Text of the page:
3. Haptic – Combination of both tactile and kinesthetic. Felt when one does rock climbing or watching a 4D movie, where water smoke, material sensation are combined with lights, moving image and sound.

3. Practicalities of Tactile Interaction

Pilot flying a plane on an auto mode and taking control over the plane – in both situations one has to take high risk decisions but the precision can only be achieved by a human hand (knowledge) and the visual information as feedback from the system. Thus the relationship between touch and sight has a deep connect in final decision-making.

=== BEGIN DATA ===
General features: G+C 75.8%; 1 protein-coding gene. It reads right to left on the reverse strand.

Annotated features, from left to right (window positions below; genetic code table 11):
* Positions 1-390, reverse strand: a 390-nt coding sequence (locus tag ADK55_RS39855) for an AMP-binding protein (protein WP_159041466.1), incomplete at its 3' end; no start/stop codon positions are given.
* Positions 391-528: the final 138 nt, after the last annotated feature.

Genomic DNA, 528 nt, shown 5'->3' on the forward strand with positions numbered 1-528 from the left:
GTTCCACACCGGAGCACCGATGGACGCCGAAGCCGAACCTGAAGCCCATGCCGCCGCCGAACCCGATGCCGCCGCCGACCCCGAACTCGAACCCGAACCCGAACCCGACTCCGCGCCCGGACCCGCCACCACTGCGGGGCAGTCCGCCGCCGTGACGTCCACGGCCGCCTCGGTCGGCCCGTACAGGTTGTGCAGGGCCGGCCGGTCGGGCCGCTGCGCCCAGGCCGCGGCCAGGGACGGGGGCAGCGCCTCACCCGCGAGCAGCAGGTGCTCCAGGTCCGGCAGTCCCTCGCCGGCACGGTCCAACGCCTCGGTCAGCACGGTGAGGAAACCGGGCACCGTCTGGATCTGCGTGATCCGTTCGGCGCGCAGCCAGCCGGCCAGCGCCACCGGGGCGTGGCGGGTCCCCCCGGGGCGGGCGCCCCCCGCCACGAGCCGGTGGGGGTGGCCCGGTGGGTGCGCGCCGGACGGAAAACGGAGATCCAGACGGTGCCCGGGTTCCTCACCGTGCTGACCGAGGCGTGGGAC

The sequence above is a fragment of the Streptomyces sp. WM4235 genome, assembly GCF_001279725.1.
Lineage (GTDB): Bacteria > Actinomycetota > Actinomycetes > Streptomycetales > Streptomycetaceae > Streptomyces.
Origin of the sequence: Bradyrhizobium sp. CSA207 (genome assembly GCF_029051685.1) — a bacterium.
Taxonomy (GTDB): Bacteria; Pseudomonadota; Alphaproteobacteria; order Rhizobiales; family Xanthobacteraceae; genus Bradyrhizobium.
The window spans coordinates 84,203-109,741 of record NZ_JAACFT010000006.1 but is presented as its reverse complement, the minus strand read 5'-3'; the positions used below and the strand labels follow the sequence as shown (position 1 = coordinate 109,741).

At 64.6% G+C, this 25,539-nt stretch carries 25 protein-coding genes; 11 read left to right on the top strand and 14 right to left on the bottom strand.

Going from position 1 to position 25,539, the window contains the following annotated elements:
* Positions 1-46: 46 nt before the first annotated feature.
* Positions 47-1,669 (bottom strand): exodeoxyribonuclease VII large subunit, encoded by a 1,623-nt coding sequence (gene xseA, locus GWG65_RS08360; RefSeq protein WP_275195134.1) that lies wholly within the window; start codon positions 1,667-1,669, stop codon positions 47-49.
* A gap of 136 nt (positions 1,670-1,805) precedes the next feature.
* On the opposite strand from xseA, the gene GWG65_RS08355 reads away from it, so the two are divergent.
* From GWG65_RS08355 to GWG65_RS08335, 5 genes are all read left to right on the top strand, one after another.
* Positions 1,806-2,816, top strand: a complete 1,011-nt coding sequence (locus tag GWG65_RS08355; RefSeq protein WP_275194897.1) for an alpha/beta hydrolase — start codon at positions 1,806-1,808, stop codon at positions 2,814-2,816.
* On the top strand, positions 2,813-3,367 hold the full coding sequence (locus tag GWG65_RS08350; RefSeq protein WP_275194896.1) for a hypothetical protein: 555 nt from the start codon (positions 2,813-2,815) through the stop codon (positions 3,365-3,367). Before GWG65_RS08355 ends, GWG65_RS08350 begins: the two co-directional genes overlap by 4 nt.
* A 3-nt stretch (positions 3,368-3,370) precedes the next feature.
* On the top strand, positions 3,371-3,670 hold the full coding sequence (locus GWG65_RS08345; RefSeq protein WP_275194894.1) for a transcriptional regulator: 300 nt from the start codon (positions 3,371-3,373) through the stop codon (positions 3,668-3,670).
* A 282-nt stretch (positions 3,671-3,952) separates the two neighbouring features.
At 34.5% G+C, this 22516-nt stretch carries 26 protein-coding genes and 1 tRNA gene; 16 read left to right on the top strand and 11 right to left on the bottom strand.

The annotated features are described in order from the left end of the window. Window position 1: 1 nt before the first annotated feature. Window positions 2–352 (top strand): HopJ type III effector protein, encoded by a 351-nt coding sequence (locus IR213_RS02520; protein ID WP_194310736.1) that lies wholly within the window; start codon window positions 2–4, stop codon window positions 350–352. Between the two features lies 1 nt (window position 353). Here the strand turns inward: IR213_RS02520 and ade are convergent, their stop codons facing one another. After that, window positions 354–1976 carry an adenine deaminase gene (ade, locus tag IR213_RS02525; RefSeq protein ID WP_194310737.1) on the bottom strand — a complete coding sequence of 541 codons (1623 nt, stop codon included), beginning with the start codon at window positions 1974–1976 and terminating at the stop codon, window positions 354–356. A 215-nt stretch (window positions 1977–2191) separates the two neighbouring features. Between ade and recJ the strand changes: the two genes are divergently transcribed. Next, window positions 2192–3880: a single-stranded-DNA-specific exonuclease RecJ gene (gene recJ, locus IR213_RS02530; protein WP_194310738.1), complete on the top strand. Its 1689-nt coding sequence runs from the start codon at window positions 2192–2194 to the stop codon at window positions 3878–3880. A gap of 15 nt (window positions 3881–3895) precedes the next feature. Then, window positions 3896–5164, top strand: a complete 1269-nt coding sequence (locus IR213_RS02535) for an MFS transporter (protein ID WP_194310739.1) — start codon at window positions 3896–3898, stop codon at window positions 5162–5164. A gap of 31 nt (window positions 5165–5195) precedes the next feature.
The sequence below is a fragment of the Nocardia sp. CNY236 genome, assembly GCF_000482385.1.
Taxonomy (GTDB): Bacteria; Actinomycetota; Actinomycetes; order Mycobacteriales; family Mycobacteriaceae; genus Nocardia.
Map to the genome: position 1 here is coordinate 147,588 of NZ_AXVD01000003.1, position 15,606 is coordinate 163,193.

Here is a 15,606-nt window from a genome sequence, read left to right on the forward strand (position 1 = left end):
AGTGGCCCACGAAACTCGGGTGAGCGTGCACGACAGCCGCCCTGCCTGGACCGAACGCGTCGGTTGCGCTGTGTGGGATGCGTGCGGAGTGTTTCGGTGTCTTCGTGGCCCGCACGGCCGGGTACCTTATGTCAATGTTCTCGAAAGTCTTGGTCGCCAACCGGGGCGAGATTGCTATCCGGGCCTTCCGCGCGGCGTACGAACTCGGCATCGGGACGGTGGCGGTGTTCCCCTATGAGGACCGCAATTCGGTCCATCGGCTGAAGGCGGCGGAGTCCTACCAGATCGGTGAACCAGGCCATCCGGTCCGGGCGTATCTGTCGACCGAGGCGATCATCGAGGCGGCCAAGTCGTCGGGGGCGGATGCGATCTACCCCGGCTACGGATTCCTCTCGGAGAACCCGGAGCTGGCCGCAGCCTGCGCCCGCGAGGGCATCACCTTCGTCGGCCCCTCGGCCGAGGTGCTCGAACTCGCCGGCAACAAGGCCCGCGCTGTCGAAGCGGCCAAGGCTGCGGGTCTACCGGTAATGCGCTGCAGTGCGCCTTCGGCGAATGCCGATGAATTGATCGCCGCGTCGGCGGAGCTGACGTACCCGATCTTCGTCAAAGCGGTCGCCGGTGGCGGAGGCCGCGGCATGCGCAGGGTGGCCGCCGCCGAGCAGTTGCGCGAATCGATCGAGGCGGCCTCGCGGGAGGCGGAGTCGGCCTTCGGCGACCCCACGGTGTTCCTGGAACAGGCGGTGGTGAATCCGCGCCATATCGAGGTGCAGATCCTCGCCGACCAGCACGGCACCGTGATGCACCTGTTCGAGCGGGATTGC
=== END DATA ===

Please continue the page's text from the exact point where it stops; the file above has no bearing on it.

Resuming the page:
There has been some research in this field by various people; some of the interesting ones are listed below.

Vision versus Touch

  • Variation in judgment of shapes – Rock and Victor  (1964)
  • Seeing and touching to compare the right relationship and objet details (wooden block experiment). Result showed diversity of responses and suggested that only visual dominance was not significant always – McDonnell and Duffett (1972)

Visual to tactile mapping

  • Klatzky and Lederman (1987) – Their theory is that Haptics and vision are simply different ways of perceiving, although at a much higher cognitive level there may be some convergence of the haptic system into the visual. Example when an infant sees and feels a soft toy both evoke a different emotions and reactions. The material, surfaces and textures, which cannot be felt by seeing and need to be touched in order to get the imagery formed in the brain about the object.